Reader Jack S. sent over this chart (link):
The first problem readers encounter with this image is "What is MMI?" I like to think of any presentation as a set of tearout pages. Even if the image is part of a book, or part of a deck of slides, once it is published, the writer should expect readers from tearing a sheet out and passing it along. In fact, you'd love to have people pass along your work. This means that when creating a plot such as this, the designer must explain what MMI is in the footnote. Yes, on every chart even if every chart in the report deals with MMI.
MMI, I'm told, is some kind of metric of health care cost.
What a mess. They are trying to use the metaphor of "measuring one's temperature", which I suppose is cute because MMI measures health care costs.
Next, the designer chose to plot the index against the national average as opposed to the dollar amount of MMI. This presents a challenge since the thermometer does not have a natural baseline number. This is especially true on the Fahrenheit scale used in the U.S.
Then, a map is introduced to place the major cities. The bulb of each thermometer now doubles as a dot on the map. This step is mind-boggling because the city labels aren't even on the map. So if you know where these cities are, you don't need the map for guidance but if you don't know the locations, you're as hopeless as before.
How the data now gets onto the complex picture requires some deconstruction.
First, start with a bar chart of the relative index (the third column of the table shown above).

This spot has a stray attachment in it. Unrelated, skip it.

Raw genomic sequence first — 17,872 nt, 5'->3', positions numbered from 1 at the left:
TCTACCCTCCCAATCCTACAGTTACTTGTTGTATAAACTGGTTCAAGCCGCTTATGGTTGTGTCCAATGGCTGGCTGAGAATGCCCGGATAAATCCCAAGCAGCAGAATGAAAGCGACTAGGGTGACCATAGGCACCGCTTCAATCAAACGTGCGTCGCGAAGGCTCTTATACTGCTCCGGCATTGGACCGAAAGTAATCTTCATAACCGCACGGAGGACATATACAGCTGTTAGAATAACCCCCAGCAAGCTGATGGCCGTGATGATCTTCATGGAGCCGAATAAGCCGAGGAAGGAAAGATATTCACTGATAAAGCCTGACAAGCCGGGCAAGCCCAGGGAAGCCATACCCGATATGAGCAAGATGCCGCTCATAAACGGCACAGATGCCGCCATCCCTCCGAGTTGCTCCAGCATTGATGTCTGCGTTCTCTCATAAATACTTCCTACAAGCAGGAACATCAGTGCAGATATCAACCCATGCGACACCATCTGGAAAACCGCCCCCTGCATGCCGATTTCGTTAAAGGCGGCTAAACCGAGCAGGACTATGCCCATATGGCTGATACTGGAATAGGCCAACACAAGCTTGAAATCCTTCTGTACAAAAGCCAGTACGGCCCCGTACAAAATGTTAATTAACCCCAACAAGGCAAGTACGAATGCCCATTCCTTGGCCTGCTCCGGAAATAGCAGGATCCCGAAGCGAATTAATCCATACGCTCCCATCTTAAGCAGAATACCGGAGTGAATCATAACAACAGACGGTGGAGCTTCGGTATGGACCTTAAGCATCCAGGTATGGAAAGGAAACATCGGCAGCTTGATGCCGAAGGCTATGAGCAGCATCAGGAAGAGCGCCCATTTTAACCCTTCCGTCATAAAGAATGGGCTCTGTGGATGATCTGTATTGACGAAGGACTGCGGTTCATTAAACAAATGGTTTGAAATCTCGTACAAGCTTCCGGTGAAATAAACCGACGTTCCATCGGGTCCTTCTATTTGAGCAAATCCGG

Then, chop off the parts below 85 (colored gray).
Next, identify the cities that are below the national average (i.e. index < 100) and color them blue.
You can see this by focusing only on the chart above the map. In other words, this part:
To get from here to the version published, add a guiding line from each bar to the dot on the map for the corresponding city. Notice that a constant-length portion of each bar has been chopped off, and now each bar is augmented by some additional length that varies with the distance of the bar chart from the geographical location of the city as shown on the map below. For instance, Miami, which is furthest south, has the biggest distortion.
The choice of 85 as a cutoff is arbitrary and inexplicable. If we really want to create a "cutoff" of sorts, we can use 100, which represents the national average. By plotting the gap between the city index and the national index, effectively, the percent difference, we also can use the sign of the difference to indicate above/below the national average, thus saving a color.
One of the most telling signs of a failed chart is the appearance of the entire data set next to the chart. That's the essence of the self-sufficiency test.